7 types of Redis latency and how to fix it

A Game-Changer for DevOps and Developers

Redis is designed to be fast. In most cases, it is. However, there are times when Redis may be slow, due to network issues, disk latency, or other factors. When this happens, it is important to be able to detect the slow down and investigate the cause of Redis latency.

Redis & latency

Latency is the maximum delay between the time a client issues a command and the time the reply to the command is received by the client. Redis has strict requirements on average and worst case latency.

Let’s take a look at the different forms of latency that can affect a Redis deployment and suggestions on how you can fix any potential latency issues that may arise:

The 7 types of Redis latency

1. Intrinsic latency

This is latency that is inherently part of the environment where Redis is running. It is induced by the operating system kernel or, if you are using virtualization, by the hypervisor you are using.

To measure intrinsic latency, Redis provides a CLI command (The argument 100 indicates the number of seconds the test should run). However this test is CPU intensive and is likely to saturate a single CPU core.

$ ./redis-cli --intrinsic-latency 100
Max latency so far: 1 microseconds.
Max latency so far: 26 microseconds.
Max latency so far: 53 microseconds.
Max latency so far: 73 microseconds.

How to fix it? The best option to minimize intrinsic latency is to avoid virtualized environments, especially those with high load or noisy neighbors. 

2. Network latency

As the name suggests this is the latency introduced by the network and hardware for relaying the messages between the client and server. The typical latency of a 1 Gbit/s network is about 200 us, while the latency with a Unix domain socket can be as low as 30 us.

How to fix it? If you think network latency is a problem in your environment and want to optimize it, here are some guidelines:

  • Use a client that supports several commands to be pipelined together
  • If possible prefer a physical machine to a VM to host the server
  • If client and server are on the same host, then use unix domain sockets
  • Keep your connections as long lived as possible.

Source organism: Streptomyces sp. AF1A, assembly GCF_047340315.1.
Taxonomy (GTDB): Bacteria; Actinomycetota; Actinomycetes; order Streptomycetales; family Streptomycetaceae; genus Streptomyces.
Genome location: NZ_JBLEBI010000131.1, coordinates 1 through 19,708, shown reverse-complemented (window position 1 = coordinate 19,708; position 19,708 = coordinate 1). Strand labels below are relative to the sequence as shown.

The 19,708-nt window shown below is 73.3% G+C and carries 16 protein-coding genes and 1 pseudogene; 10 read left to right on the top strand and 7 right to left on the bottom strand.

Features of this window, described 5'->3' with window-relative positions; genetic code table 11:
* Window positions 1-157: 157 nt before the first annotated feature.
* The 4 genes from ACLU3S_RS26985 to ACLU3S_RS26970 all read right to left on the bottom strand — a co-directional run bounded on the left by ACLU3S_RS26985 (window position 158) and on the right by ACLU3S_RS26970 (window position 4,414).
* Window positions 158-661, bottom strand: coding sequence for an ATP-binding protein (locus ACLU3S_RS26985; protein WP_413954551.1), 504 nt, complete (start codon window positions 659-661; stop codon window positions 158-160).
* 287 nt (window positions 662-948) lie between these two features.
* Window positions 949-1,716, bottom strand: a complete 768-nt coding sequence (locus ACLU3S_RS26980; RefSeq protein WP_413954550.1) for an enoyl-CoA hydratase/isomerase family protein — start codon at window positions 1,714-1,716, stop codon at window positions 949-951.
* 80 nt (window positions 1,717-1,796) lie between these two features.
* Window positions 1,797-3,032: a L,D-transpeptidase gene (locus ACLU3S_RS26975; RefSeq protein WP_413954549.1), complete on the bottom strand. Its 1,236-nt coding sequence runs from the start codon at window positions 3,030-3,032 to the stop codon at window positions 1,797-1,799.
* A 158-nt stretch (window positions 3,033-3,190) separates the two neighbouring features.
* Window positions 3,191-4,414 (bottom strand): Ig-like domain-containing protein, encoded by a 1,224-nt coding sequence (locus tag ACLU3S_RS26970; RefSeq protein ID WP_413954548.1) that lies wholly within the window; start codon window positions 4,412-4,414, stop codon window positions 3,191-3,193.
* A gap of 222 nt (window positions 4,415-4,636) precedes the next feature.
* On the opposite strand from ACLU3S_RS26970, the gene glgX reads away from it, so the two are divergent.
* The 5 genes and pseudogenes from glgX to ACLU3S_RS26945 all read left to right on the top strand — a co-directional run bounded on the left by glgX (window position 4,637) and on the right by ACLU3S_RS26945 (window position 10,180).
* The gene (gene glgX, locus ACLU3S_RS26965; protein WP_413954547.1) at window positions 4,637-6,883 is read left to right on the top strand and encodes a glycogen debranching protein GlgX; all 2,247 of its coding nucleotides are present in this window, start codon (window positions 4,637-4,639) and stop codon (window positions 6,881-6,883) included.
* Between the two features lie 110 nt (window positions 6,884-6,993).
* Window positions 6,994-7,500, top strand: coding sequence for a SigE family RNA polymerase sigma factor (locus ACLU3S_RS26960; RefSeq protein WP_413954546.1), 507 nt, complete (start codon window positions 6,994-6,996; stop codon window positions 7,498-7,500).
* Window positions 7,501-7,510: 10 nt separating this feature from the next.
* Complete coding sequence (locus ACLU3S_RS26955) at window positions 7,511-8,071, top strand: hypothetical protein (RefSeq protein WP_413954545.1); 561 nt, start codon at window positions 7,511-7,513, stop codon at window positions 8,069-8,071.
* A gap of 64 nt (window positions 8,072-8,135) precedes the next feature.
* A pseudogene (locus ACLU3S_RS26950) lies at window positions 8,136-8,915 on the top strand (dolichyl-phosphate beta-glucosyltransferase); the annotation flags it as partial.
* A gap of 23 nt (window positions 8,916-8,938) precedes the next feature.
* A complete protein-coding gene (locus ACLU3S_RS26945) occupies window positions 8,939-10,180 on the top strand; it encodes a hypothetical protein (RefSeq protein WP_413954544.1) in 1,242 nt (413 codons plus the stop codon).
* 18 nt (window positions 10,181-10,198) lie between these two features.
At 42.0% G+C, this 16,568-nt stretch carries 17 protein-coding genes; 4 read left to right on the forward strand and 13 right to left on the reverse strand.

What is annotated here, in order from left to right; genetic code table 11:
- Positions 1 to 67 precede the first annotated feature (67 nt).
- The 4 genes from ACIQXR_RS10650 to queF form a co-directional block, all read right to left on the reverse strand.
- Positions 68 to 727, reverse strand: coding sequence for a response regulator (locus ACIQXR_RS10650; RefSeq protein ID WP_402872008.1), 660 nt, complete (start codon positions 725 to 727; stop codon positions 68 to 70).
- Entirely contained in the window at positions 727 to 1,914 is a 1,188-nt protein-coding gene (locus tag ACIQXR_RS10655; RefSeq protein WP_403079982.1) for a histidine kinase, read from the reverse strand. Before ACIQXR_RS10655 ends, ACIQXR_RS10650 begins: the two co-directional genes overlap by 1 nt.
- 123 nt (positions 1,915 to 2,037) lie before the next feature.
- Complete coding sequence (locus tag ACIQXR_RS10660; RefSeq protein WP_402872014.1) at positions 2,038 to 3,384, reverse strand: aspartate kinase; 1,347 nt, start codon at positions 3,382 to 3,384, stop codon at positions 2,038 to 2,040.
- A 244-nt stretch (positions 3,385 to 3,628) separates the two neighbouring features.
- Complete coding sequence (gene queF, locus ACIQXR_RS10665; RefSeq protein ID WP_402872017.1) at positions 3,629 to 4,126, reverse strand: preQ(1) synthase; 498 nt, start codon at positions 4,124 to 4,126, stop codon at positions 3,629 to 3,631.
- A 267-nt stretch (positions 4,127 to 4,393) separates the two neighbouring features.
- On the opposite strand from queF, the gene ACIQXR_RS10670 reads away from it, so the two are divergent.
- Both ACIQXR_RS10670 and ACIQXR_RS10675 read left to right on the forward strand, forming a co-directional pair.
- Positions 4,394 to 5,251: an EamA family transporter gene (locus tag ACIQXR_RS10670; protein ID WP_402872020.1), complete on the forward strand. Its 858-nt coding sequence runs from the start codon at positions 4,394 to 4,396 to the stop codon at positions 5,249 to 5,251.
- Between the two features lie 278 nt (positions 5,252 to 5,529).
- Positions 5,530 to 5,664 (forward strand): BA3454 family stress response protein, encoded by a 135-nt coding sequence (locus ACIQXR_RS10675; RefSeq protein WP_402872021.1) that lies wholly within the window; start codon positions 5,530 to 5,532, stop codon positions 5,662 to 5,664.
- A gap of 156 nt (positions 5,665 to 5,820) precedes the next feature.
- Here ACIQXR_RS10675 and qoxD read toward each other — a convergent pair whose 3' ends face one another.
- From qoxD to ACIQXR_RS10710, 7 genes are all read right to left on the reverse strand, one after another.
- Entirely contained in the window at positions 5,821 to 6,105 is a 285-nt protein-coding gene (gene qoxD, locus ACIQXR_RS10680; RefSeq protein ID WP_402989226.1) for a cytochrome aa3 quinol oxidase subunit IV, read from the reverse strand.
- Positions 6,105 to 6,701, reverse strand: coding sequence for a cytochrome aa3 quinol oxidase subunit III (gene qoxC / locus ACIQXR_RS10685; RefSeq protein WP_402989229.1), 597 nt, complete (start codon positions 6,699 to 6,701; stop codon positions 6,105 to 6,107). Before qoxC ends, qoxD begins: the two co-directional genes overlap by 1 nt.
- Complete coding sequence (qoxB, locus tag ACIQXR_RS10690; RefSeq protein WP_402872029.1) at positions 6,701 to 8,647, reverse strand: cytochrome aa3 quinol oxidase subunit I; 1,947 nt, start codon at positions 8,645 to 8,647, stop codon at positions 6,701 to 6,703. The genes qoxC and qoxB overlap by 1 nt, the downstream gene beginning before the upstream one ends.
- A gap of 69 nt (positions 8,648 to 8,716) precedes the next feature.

3. Command latency

Redis serves all the requests using a single thread in a sequential manner. This means when a request is slow to serve all the other clients will need to wait. Commands operating on many elements, such as SORT, LREM, SUNION or taking the intersection of two big sets can take a considerable amount of time.

The CPU consumption of the main Redis process is a good indicator whether you have a slow command problem - if CPU is high when traffic is low the likely culprits are slow commands.

The Redis Slow Log feature allows you to get into the details of slow commands.

How to fix it? Avoid using slow commands against values composed of many elements, or run a Redis replica where you run all your slow queries so it does not affect other queries.

4. Fork latency

Redis forks background processes in order to generate RDB files in the background or rewrite AOF files if persistence is enabled. This fork operation which runs on the main thread can cause latency as well.

This latency could be problematic in scenarios where you have a large Redis instance running on a VM, where allocation and initialization of large memory chunks that are required for BGSAVE could be problematic.

  • Linux VM on EC2 (old instance type)   -> 239.3 milliseconds per GB
  • Linux VM on EC2 (new instance type) -> 10 milliseconds per GB
How to fix it? Avoid VMs running on Xen, and if you are using EC2 use modern HVM based instances

5. Transparent huge pages latency

If the Linux kernel has transparent huge pages enabled, Redis incurs a big latency and memory usage penalty every time the fork call is used to persist on disk. 

How to fix it? Disable transparent huge pages using the following command:

echo never > /sys/kernel/mm/transparent_hugepage/enabled

6. Swapping latency

If a Redis page is moved by the kernel from memory to the swap, while Redis is using data stored in this page then the kernel will stop the Redis process in order to move the page back to main memory. 

This is obviously much slower than accessing a page already in memory - and could result in latency spikes being experienced by the Redis client.

How to fix it?  Lower the memory pressure in your system, by adding more RAM or avoiding running other memory hungry processes in the same system.

7. Disk I/O latency

The Redis AOF (Append Only File) persistence mechanism uses write(2) and fdatasync(2) to write data to the append only file and flush the kernel buffer on disk. Both these system calls can induce latency, especially fdatasync(2) which can take anywhere from a few milliseconds to a few seconds to complete if there are other processes doing heavy I/O on the same system. 

How to fix it? Avoid running other processes that do I/O on the same system, use an SSD.

Let us hear from you

If you haven’t already, sign up now for a free Netdata account! Feel free to check out the Redis demo room to explore and interact with Netdata.

For details on all the Redis metrics that Netdata monitors, check out the comprehensive Redis monitoring blog post

We’d love to hear from you – if you have any questions, complaints or feedback please reach out to us on Discord or Github.

Happy Troubleshooting!

Discover More